In a recent decision in U.S. ex rel Feaster v. Dopps Chiropractic Clinic, LLC, the District of Kansas addressed plaintiff’s motion to strike a number of boilerplate affirmative defenses. Feaster involves both qui tam and retaliation claims under False Claims Act, as well as other employment claims.
Obviously, False Claims Act litigation is not immune from defendants’ typical abundance-of-caution practice of asserting the standard list of everything-and-the-kitchen-sink affirmative defenses, regardless of their specific applicability to the case. In this case, the relator/plaintiff filed a motion to strike a number of these defenses.
The court granted the motion as to some of the defenses and denied it as to others. For example, the court struck two defenses asserting that the complaint failed to assert valid claims because the court had already ruled upon and denied motions to dismiss on the same grounds.
The court also struck the defense asserting the relator lacked standing to bring the qui tam claims, noting that the US Supreme Court and Tenth Circuit have rejected that argument.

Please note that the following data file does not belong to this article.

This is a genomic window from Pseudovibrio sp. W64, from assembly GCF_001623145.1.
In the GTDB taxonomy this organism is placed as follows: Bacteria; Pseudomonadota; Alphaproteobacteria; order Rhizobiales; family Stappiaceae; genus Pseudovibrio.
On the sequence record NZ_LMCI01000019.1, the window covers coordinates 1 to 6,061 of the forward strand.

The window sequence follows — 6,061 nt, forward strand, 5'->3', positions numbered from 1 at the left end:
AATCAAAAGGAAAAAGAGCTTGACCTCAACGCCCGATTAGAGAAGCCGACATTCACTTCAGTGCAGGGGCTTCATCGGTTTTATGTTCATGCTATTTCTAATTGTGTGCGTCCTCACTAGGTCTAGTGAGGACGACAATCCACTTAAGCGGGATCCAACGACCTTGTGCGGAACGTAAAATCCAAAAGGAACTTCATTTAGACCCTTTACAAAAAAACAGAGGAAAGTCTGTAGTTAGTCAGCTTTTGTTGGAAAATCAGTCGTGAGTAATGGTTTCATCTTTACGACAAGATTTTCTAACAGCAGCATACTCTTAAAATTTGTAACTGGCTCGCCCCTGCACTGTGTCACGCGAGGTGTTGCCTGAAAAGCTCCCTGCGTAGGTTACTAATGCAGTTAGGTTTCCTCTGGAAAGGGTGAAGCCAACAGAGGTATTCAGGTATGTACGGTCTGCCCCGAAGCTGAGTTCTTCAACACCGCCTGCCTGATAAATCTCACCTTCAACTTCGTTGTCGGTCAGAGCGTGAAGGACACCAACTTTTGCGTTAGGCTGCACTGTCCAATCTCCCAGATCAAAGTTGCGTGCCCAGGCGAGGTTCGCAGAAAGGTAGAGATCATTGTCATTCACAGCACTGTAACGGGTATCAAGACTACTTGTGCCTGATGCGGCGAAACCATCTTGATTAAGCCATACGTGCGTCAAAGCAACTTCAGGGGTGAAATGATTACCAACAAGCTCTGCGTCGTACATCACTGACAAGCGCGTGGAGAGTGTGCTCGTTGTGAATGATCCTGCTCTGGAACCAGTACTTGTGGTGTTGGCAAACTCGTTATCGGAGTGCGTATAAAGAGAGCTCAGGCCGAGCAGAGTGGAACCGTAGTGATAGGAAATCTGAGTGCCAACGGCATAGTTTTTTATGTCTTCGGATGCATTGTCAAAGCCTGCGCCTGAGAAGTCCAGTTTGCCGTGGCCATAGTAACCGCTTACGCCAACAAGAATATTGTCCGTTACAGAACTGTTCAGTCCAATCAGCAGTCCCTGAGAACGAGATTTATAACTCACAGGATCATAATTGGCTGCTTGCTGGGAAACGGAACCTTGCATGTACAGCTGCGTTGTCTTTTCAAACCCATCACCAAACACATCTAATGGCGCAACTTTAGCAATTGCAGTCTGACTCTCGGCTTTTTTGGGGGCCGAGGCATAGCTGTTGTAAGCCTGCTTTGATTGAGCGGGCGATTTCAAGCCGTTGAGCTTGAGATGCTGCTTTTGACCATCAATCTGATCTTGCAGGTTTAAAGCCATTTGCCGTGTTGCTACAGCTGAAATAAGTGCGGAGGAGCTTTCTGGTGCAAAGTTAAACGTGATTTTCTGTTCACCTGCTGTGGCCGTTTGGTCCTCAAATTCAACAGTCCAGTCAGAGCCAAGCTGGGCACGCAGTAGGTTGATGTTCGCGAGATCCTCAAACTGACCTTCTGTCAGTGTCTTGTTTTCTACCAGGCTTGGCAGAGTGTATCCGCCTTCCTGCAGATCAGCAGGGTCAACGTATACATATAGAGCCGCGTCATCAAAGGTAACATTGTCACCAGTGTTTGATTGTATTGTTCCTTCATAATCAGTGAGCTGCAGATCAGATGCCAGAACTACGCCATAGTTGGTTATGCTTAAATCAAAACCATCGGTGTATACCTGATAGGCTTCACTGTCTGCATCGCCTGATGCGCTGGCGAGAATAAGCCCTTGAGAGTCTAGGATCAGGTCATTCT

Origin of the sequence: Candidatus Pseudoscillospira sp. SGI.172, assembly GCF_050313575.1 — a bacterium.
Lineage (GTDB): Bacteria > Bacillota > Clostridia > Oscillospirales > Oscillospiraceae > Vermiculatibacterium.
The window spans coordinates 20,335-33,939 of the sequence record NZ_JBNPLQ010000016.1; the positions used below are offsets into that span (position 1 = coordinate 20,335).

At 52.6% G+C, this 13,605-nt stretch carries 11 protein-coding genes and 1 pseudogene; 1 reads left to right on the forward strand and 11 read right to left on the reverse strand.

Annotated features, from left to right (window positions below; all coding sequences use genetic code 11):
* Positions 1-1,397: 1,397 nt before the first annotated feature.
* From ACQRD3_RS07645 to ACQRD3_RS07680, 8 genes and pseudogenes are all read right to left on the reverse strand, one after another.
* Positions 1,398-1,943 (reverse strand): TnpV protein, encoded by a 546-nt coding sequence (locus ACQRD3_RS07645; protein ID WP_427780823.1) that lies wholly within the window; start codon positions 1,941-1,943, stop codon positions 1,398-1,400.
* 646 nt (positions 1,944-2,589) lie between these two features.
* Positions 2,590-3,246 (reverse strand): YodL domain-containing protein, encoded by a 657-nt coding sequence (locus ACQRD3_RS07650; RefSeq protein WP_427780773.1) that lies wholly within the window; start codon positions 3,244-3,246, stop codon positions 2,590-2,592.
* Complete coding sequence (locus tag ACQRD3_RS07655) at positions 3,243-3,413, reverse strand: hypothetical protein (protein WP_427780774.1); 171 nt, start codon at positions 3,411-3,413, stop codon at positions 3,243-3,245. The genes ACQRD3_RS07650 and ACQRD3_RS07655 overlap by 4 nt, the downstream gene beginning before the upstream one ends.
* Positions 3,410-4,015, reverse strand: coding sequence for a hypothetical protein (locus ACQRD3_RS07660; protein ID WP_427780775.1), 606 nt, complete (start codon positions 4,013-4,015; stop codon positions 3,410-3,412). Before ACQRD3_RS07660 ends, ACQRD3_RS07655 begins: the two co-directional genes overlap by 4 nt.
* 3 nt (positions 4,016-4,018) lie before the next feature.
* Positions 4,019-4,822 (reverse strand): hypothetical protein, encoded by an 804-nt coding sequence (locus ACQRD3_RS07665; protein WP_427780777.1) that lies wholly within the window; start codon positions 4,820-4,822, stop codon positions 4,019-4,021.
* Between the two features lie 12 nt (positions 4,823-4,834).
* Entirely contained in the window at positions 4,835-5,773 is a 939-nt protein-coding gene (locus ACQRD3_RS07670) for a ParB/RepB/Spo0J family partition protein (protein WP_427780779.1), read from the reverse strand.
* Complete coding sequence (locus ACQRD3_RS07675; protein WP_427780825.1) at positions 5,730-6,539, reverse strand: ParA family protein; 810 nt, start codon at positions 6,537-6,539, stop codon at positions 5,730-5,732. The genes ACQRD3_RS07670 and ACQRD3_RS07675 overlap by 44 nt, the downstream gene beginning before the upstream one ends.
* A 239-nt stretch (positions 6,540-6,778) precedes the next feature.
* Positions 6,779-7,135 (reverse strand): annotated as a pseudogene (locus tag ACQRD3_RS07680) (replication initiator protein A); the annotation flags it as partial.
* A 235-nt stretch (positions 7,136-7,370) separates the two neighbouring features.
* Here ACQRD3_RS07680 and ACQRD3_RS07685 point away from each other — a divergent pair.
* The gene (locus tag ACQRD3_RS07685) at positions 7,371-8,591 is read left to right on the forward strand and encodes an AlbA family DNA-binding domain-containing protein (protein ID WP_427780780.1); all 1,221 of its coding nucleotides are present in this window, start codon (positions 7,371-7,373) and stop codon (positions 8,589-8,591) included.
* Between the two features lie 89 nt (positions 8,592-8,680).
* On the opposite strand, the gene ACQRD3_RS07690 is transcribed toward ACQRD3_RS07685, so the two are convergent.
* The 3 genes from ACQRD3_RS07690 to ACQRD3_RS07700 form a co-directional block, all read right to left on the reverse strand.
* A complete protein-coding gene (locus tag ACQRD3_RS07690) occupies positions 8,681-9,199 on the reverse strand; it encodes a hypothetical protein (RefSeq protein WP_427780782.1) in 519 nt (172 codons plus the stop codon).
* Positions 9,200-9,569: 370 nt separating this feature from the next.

On the defenses to the retaliation claim, the court required the defendant to plead its statute of limitations defense with supporting facts. However, the court denied the motion with respect to several other defenses, including mitigation of damages.
This decision in Feaster builds on a long line of precedent that teaches the importance of carefully evaluating the affirmative defenses asserted in False Claims Act litigation. Although defendants must assert all possible defenses, relators and plaintiffs should carefully evaluate the applicability of such defenses and bring an appropriate motion to strike those that are inapposite.